Recently, we received a beautiful batch of Hungarian posters (seriously, we’re in love!). While editing the photos, we began to notice an interesting detail – a tiny symbol of a trumpet in the poster design. Almost every single Hungarian poster had this symbol despite being designed by various artists and printed by different publishers. We decided to do a little bit of digging.
It would seem that the trumpet is the symbol of the “Hungarian Advertiser” known as MAHIR; a then state-owned organization aimed at curating posters and their placement throughout Hungary. We believe that the inclusion of the trumpet indicated that the advertising bureau had approved the poster, a tradition similar to the French tax stamp.
The placement of advertising posters greatly affects the aesthetics of a city and therefore agencies such as MAHIR were established to control poster content and distribution. This could be compared to the Montreal-based Publicité Sauvage, mandated with the production and “affichage” of all posters in the city of Montreal in designated areas. While a company such as Publicité Sauvage deals in curating the content of posters advertising cultural events, a company such a MAHIR was born of a political agenda and was initially responsible for the production and placement of propaganda posters. The State Owned Advertising Company as it was first known became MAHIR in 1956 at which point it began to produce a broader range of advertisements such as the vibrant posters that we currently have in our collection.
This is a poster advertising MAHIR from the 1950s. The trumpet boasts a banner showing the words “Magyar Hirdetö” which translates to Hungarian Advertiser. In this case, the trumpet takes up the entire poster.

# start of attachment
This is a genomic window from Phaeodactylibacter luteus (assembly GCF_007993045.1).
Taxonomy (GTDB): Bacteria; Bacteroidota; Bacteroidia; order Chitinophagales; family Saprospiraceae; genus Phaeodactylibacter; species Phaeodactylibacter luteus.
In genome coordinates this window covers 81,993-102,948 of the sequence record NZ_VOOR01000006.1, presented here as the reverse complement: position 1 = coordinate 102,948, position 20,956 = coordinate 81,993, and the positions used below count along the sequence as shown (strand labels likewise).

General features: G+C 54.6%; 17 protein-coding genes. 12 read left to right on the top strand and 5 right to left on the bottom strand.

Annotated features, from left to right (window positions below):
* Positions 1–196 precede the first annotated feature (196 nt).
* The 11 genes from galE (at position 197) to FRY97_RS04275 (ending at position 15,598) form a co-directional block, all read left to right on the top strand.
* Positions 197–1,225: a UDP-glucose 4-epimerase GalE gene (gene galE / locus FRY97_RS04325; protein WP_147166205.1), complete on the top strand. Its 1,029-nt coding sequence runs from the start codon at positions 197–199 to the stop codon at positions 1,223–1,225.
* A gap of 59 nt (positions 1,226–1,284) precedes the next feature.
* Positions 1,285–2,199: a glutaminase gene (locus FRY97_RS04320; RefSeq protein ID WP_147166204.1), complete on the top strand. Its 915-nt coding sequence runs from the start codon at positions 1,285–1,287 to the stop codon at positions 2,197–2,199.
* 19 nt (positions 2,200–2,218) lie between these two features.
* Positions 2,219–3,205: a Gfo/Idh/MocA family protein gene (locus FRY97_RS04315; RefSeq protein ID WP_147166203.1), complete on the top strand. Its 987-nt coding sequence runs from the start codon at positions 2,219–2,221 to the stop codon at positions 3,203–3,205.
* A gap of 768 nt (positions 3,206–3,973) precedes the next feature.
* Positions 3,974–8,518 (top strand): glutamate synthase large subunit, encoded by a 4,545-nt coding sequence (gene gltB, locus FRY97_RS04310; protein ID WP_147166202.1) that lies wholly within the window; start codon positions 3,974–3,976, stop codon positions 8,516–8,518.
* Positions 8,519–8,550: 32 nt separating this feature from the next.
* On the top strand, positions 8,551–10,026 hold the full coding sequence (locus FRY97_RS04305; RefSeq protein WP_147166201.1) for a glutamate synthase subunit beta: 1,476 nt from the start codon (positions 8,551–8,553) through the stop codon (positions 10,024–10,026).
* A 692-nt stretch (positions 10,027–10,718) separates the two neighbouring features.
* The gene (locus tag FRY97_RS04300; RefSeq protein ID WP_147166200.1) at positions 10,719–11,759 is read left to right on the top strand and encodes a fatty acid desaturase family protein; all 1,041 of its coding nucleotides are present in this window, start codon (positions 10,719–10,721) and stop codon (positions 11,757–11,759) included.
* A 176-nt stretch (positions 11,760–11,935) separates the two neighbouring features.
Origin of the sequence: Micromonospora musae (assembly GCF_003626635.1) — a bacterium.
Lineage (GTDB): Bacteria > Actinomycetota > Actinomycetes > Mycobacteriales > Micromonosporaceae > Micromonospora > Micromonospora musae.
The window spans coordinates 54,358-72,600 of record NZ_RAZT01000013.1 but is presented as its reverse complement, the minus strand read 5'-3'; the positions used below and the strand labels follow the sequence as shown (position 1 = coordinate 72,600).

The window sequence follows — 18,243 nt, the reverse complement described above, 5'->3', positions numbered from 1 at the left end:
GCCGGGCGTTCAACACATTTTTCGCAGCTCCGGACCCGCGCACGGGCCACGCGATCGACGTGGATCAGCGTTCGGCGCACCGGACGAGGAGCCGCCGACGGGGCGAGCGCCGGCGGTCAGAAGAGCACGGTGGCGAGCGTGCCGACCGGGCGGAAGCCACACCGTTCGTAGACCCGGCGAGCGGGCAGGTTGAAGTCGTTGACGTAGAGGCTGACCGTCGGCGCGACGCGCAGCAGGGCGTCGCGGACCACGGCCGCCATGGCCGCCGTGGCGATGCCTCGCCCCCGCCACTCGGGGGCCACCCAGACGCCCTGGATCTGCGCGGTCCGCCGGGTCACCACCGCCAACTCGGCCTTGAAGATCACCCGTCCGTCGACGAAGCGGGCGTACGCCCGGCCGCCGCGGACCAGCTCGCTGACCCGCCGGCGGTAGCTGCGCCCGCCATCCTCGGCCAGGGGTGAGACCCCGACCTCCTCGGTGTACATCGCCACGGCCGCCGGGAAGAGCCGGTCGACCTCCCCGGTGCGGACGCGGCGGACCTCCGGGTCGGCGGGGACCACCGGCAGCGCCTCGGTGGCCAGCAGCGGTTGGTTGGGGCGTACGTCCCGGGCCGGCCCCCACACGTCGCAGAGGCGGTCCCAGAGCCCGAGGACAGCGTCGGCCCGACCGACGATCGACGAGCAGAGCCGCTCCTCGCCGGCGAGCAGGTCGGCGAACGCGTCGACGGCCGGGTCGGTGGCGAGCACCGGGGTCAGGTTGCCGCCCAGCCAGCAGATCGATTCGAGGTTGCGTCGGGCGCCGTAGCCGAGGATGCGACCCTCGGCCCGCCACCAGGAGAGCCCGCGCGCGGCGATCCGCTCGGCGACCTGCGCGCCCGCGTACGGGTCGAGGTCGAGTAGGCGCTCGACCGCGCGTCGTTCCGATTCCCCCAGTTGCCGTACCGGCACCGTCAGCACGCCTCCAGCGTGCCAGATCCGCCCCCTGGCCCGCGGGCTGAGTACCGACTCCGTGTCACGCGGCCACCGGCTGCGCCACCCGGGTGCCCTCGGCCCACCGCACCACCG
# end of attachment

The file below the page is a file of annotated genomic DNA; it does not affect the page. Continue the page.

Our posters sport smaller versions of this trumpet. Here are some close-up shots:
For more information about MAHIR and its inception, have a look at this text from the Budapest Poster Gallery:
“The story of the Hungarian Advertiser started in 1909 when the Budapest municipality decided that the right to place advertisements in public areas should belong to the Advertising Company. The reason was said to be the fact that placing advertisements on the streets had a lot to do with the aesthetics of the city thus the municipality of the capital is more competent in decision making related to posters than private companies. In 1911 there were 195 advertising pillars throughout Budapest and by the beginning of World War II (1939) this number rose significantly whilst boards and placards also appeared. At the beginning of the Socialist era in 1949 the planned economy committee decided to establish an organization which doesn’t only cover Budapest but the whole country thus the State Owned Advertising Company was born which was operating which was responsible for placing mostly political posters in 120 locations in Hungary. The company was named MAHIR in 1956 when it started to deal with advertisement design and research, realization of certain advertising tools such as posters as well as the broadcasting of advertisements. Its scope of duty involved exhibition planning, making of gift cards, etc…. It had 19 directories and local offices in different counties. By the 1980s numerous foreign PR companies appeared thus MAHIR started to lose territory on the Hungarian advertising market. The situation worsened after 1989, the change of the system. Today MAHIR is still existing but is owned by a private company.
This poster is a bianco piece for the local office of MAHIR. The design is very simple. It only has the symbol of MAHIR on it – the trumpet with the flag on which Hungarian Advertiser is written. The text below it says: local office and at the bottom there is a blank space where the address of a particular local office was to be written.” (Source: Budapest Poster Gallery)
We just love these posters. Here are some of the posters currently for sale at the gallery.
Thanks for reading!